Review: When Dimple Met Rishi, Sandhya Menon

WHAT A DELIGHT. If you’re one of those people who laments the decline of the rom-com as a movie genre, and you remotely enjoy YA, I must insist that you read When Dimple Met Rishi. I yearn and yearn for it to be made into a teen movie. Whatever happened to teen movies? Where are the Can’t Hardly Waits of the new generation?

When Dimple Met Rishi

So the deal is that Dimple, a budding coder, gets permission from her parents to attend Insomnia Con, at which the winning app design will receive support and backing from legendary computer person Jenny Lindt. BUT THERE’S A CATCH. Unbeknownst to Dimple, her parents have set her up to meet with Rishi Patel, the son of their friends and a (hypothetically) perfect candidate to become Dimple’s husband someday. Are they paired up to be partners in app design? YOU KNOW IT, PAL.

Where to begin with things I loved about this book. Like, number one, I love a romantic comedy, and When Dimple Met Rishi is a perfect romantic comedy, from the disastrous first meeting to the wonderful side characters with their worthwhile subplots to the mushy, swoony declarations of love at the end. I truly do miss the era of fun, sweet, soft-hearted rom-com films, and When Dimple Met Rishi filled that hole in my heart.

Number two, I adore and cherish Dimple for her strengths — her brilliance, her drive and ambition, her love for her parents even when they’re driving her batty — as well as for her weaknesses. She acts quickly and on instinct in ways that can make her a little mean and dismissive, which resonated with me as a somewhat mean and dismissive person. I loved her for always coming back to her mistakes and trying to find ways to make them right, and I loved that she let herself see Rishi for who he was, rather than just what he stood for (the Ideal Indian Husband).

Number three and oh so much of this, I love that Menon let Rishi do emotions. This is a boy who wants to grow up to be a father and husband, and it is vanishingly rare to encounter such a boy in fiction (even though I have encountered several of them in real life). He’s gentle but not weak, and he stands up for Dimple from the first moment they meet, and it’s the damn best.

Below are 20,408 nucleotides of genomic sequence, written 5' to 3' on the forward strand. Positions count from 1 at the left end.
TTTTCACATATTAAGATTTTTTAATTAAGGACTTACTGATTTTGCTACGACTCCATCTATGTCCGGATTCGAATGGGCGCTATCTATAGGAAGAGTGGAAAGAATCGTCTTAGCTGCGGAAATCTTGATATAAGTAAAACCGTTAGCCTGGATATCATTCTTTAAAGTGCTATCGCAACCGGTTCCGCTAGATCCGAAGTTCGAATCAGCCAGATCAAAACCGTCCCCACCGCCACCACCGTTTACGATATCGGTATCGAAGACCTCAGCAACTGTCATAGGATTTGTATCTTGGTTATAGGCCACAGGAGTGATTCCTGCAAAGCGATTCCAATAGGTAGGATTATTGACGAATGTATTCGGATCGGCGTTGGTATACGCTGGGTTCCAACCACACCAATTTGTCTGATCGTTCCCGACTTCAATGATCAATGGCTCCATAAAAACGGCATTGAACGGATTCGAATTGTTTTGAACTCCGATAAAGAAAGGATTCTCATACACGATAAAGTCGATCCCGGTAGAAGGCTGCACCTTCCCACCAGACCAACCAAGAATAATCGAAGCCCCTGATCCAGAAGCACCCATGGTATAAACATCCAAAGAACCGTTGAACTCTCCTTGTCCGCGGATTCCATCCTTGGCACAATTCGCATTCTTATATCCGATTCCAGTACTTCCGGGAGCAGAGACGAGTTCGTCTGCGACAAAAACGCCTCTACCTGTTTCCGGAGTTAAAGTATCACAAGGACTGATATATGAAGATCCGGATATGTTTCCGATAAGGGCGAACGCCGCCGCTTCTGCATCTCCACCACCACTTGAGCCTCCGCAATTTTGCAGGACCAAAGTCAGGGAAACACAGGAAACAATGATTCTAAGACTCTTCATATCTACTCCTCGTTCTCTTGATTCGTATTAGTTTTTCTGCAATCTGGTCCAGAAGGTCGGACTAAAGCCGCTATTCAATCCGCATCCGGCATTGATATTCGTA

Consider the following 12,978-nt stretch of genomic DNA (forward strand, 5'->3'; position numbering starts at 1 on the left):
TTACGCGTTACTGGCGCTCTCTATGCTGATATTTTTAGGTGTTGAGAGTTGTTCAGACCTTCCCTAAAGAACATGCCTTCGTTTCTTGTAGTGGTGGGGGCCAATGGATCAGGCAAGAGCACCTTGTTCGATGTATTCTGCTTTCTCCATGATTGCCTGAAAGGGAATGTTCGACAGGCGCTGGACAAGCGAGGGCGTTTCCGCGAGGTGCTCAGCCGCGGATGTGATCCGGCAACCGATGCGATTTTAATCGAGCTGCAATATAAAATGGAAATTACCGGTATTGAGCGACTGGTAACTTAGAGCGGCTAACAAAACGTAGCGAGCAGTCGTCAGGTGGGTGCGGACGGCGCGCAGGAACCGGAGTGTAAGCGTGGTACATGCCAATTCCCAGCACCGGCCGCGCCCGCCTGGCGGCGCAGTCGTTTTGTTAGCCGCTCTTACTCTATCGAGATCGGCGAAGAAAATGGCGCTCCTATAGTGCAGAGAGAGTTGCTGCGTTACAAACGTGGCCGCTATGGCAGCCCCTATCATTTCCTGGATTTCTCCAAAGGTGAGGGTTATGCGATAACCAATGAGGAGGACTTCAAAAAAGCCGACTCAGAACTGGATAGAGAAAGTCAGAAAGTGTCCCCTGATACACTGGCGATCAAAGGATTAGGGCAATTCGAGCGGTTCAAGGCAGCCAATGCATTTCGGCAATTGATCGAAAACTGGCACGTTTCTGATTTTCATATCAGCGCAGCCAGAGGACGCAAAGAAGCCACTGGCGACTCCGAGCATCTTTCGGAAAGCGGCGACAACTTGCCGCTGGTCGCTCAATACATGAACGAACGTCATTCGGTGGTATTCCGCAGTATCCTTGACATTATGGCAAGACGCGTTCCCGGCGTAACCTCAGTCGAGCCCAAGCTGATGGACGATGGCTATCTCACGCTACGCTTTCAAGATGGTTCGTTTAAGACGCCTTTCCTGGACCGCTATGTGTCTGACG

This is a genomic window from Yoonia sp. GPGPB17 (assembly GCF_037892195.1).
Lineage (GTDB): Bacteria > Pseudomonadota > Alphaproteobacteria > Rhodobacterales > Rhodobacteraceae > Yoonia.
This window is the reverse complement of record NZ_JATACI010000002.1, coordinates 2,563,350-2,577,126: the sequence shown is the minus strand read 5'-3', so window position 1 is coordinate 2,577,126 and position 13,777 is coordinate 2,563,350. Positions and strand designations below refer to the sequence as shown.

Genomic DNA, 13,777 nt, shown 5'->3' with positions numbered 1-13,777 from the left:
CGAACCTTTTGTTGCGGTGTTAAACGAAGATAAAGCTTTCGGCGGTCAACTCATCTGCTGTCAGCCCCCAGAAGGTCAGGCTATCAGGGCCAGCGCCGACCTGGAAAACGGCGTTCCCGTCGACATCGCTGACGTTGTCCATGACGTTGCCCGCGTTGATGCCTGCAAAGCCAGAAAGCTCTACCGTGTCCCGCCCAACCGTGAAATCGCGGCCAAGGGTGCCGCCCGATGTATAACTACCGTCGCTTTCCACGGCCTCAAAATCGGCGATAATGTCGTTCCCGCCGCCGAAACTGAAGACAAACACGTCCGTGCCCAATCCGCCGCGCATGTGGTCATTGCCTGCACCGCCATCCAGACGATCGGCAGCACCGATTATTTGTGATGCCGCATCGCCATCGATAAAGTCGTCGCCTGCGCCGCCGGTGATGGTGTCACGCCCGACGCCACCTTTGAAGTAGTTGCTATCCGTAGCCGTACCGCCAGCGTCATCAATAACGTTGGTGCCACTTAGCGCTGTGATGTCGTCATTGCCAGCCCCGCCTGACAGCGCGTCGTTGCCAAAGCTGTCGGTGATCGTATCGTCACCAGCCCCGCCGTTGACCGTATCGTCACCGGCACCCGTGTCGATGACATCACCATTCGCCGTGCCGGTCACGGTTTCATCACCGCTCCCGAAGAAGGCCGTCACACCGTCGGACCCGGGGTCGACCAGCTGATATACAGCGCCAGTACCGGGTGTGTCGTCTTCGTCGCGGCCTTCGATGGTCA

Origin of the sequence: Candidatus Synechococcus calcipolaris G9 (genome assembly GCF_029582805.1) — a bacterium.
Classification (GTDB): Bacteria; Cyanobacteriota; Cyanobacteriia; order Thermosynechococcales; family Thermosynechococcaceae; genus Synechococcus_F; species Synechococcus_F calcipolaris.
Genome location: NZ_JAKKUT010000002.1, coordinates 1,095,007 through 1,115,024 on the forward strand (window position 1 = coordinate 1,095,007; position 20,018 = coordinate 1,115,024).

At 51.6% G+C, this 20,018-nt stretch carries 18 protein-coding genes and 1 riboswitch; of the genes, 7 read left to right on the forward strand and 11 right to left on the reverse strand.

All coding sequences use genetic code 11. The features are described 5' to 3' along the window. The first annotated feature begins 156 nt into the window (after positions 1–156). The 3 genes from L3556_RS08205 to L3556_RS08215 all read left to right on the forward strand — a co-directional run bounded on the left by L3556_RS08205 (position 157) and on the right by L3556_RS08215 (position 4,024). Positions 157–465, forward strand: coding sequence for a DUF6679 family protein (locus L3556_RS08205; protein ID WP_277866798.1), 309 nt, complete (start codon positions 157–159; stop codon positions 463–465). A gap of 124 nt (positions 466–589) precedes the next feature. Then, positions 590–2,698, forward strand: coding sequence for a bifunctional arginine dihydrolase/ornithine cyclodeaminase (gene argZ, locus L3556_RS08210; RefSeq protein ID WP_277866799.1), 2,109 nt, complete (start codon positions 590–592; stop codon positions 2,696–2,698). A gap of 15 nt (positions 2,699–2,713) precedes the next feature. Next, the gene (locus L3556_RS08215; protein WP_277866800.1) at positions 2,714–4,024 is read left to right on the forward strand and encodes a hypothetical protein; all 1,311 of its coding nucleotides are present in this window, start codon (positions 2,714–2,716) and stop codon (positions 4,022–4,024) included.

Is there Bollywood dancing? Yes there is Bollywood dancing. Are there rude rich kids who get put in their place? Abso-damn-lutely. When Dimple Met Rishi. Do yourself a favor and read it ASAP.

Thanks to Janani, among others, for raving about this book so hard that I had to read it. ETA: Aarti is my review twin today! Check out her review also!

Review: When the Moon Was Ours, Anna-Marie McLemore

When the Moon Was Ours is as good an argument as you’ll possibly ever see for the value of #ownvoices in publishing. I say that because I can’t stand magic realism and I’m not that excited about straight-up romance in YA, and When the Moon Was Ours — a magic realism romance — nevertheless still made me feel so happy and grateful for its existence. It’s the story of a Latina girl called Miel and a Pakistani-American trans boy called Sam and their struggles to come to terms with their identities and their feelings about each other and the mystical forces at work in their town.

When the Moon Was Ours

Just absolutely everything about Miel and Sam’s relationship made me happy. I love it that McLemore lets them have sex YOU KNOW AS TEENS DO SOMETIMES and they aren’t punished for it. I love it that even though they are clearly devoted to each other throughout the book, they also mess things up with each other and have to apologize and figure things out with each other afterward. I love that they’re desperately attracted to each other (yay for depicting passion in queer relationships!) and sometimes that’s good and easy, and sometimes it makes already-complicated issues more complicated.

The truth slid over her skin, that if she loved him, sometimes it would mean doing nothing. It would mean being still. It would mean saying nothing, but standing close enough so he would know she was there, that she was staying.

And I love that they get a happy ending. Queer kids deserve happy endings.

What else, let’s see. Oh, I loved it that the antagonists of the book, four nearly identical white sisters who have ruled the town all their lives and are trying to keep that situation going, are still clearly the protagonists of their own stories. I got anxious around the midpoint that the Bonner girls were being set up as Bad Femininity to contrast against Miel’s Good Femininity, which is a trope I could not be more tired of, but the climax of the book reclaims enough interiority for all the Bonners to satisfy my greedy heart.

It’s interesting — When the Moon Was Ours is not, as I’ve said, my type of book. I prefer a book that bothers less about lush prose and more about thrilling adventures and robot pals perhaps; less magic realism and more straight-ahead magic with really specific rules and nefarious power struggles perhaps. But I can’t tell you how wonderful it was to have a book like this in my hands and know that it’s available to teenagers, to let them know a little bit more about the possibilities the world offers.